Restrictions on Young Women's Access to Abortion
Mississippi law restricts young women's access to abortion.
Is the law enforceable? Yes. Courts have held that this law is constitutional under both the federal and state constitutions. Barnes v. Mississippi, 992 F.2d 1335 (5th Cir.), cert. denied, 510 U.S. 976 (1993); Pro-Choice Miss. v. Fordice, 716 So. 2d 645 (Miss. 1998).
Who is considered a minor? A young woman under the age of 18 who has never been married or freed from the care, custody, or control of her parents.
What is required - parental consent or parental notice? Consent.
Who must provide consent? Both parents.
Are there other trusted adults who may provide consent instead? No.
What is the process for obtaining consent? A young woman may not obtain an abortion unless the attending physician secures the written consent of both parents. However, if the young woman's parents are divorced, the consent of the custodial parent is sufficient, and if one parent is unavailable, the consent of the available parent is sufficient. In addition, if the young woman's "pregnancy was caused by sexual intercourse" with the young woman's natural father, adoptive father, or stepfather, then the consent of her mother is sufficient.
May the parental mandate be waived if a young woman is a victim of rape or incest? No.
May the parental mandate be waived if a young woman is a victim of child abuse? No.
May the parental mandate be waived if a young woman's health is threatened? Yes, but only if a specific kind of medical emergency exists. This medical emergency is defined as a condition that necessitates an immediate abortion to preserve the woman's life or "for which a twenty-four-hour delay will create grave peril of immediate irreversible loss of a major bodily function."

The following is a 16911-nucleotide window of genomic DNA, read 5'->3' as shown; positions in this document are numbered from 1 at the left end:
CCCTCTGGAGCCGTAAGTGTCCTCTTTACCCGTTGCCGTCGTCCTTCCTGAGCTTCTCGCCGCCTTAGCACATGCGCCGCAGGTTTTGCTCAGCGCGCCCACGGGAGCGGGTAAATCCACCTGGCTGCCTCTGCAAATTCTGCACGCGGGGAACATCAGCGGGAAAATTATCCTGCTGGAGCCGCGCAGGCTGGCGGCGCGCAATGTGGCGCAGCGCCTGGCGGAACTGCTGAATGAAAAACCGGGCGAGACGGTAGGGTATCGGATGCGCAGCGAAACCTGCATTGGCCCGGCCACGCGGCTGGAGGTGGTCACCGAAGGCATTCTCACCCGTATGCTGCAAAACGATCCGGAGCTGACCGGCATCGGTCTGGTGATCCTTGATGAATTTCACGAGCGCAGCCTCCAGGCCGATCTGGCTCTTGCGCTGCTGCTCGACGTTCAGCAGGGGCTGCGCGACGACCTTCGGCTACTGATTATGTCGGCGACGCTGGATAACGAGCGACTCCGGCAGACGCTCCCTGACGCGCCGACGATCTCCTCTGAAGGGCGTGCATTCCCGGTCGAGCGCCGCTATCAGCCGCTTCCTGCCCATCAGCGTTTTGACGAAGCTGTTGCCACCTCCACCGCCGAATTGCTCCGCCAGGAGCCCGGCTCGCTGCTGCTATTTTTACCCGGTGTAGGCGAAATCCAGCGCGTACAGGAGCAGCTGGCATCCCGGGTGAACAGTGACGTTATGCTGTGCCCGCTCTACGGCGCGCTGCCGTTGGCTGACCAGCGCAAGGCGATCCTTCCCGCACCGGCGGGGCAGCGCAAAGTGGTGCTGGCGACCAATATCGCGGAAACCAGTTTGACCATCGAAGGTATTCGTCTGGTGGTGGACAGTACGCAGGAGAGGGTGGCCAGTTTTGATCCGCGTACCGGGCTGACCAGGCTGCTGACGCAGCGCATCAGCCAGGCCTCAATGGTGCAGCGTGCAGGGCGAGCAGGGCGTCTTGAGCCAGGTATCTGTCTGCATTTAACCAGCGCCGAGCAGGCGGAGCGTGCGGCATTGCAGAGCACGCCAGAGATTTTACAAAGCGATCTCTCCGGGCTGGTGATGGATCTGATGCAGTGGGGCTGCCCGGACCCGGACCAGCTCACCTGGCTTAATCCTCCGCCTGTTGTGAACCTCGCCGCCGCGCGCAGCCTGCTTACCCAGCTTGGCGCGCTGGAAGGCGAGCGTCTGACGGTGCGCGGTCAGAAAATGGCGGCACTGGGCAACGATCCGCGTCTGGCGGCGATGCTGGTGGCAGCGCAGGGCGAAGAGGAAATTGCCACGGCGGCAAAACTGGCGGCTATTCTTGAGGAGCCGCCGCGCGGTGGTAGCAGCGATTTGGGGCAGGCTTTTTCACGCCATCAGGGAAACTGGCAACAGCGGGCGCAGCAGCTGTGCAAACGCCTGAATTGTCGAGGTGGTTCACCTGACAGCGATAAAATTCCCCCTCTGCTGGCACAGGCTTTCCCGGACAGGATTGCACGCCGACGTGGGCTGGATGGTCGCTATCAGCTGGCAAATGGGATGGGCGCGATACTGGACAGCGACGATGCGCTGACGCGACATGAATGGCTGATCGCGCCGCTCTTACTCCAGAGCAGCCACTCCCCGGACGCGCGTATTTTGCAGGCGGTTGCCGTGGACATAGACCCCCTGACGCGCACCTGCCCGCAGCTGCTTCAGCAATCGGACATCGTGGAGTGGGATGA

May the parental mandate be waived under any other circumstances? Yes, the young woman may try to obtain permission from a judge.
If a young woman must obtain permission from a judge, what is the process? She must secure a court order stating either that, by clear and convincing evidence, she is mature and well informed enough to make her own decision or that an abortion is in her best interests.
Are there other significant requirements under the law? No.
Has a court considered the constitutionality of this law? Yes. Both a federal and a state court have upheld this law under the federal and state constitutions. Barnes v. Mississippi, 992 F.2d 1335 (5th Cir.), cert. denied, 510 U.S. 976 (1993); Pro-Choice Miss. v. Fordice, 716 So. 2d 645 (Miss. 1998).
Other Information About the Law: None.
Miss. Code Ann. §§ 41-41-31 (Enacted 1991), 51, -53, -57 (Enacted 1986), -55 (Enacted 1986; Last Amended 2007).